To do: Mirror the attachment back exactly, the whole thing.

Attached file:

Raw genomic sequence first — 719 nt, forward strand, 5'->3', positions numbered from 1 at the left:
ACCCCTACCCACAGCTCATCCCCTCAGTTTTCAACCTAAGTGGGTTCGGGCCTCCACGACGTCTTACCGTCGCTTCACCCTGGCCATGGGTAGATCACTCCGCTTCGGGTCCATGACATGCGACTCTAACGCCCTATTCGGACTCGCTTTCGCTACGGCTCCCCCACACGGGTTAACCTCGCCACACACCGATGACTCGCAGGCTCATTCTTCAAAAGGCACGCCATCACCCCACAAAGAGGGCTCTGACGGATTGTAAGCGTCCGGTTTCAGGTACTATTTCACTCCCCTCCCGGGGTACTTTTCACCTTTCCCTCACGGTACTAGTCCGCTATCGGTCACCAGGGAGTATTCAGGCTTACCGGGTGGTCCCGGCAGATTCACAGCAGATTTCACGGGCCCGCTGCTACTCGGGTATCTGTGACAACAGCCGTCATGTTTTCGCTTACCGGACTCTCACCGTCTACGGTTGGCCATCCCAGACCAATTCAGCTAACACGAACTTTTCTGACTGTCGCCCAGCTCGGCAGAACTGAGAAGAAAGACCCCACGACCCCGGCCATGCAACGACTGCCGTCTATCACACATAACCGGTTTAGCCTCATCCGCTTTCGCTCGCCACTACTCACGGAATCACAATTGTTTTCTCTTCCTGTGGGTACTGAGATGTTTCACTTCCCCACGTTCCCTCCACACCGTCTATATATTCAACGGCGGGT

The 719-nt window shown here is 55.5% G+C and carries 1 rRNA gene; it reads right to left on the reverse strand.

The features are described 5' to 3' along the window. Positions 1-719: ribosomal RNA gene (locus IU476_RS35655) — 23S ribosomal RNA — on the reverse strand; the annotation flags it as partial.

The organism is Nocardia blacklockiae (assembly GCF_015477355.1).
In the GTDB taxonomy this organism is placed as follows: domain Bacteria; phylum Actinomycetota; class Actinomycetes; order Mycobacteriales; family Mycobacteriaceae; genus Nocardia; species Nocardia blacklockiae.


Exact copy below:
Raw genomic sequence first — 719 nt, forward strand, 5'->3', positions numbered from 1 at the left:
ACCCCTACCCACAGCTCATCCCCTCAGTTTTCAACCTAAGTGGGTTCGGGCCTCCACGACGTCTTACCGTCGCTTCACCCTGGCCATGGGTAGATCACTCCGCTTCGGGTCCATGACATGCGACTCTAACGCCCTATTCGGACTCGCTTTCGCTACGGCTCCCCCACACGGGTTAACCTCGCCACACACCGATGACTCGCAGGCTCATTCTTCAAAAGGCACGCCATCACCCCACAAAGAGGGCTCTGACGGATTGTAAGCGTCCGGTTTCAGGTACTATTTCACTCCCCTCCCGGGGTACTTTTCACCTTTCCCTCACGGTACTAGTCCGCTATCGGTCACCAGGGAGTATTCAGGCTTACCGGGTGGTCCCGGCAGATTCACAGCAGATTTCACGGGCCCGCTGCTACTCGGGTATCTGTGACAACAGCCGTCATGTTTTCGCTTACCGGACTCTCACCGTCTACGGTTGGCCATCCCAGACCAATTCAGCTAACACGAACTTTTCTGACTGTCGCCCAGCTCGGCAGAACTGAGAAGAAAGACCCCACGACCCCGGCCATGCAACGACTGCCGTCTATCACACATAACCGGTTTAGCCTCATCCGCTTTCGCTCGCCACTACTCACGGAATCACAATTGTTTTCTCTTCCTGTGGGTACTGAGATGTTTCACTTCCCCACGTTCCCTCCACACCGTCTATATATTCAACGGCGGGT

The 719-nt window shown here is 55.5% G+C and carries 1 rRNA gene; it reads right to left on the reverse strand.

The features are described 5' to 3' along the window. Positions 1-719: ribosomal RNA gene (locus IU476_RS35655) — 23S ribosomal RNA — on the reverse strand; the annotation flags it as partial.

The organism is Nocardia blacklockiae (assembly GCF_015477355.1).
In the GTDB taxonomy this organism is placed as follows: domain Bacteria; phylum Actinomycetota; class Actinomycetes; order Mycobacteriales; family Mycobacteriaceae; genus Nocardia; species Nocardia blacklockiae.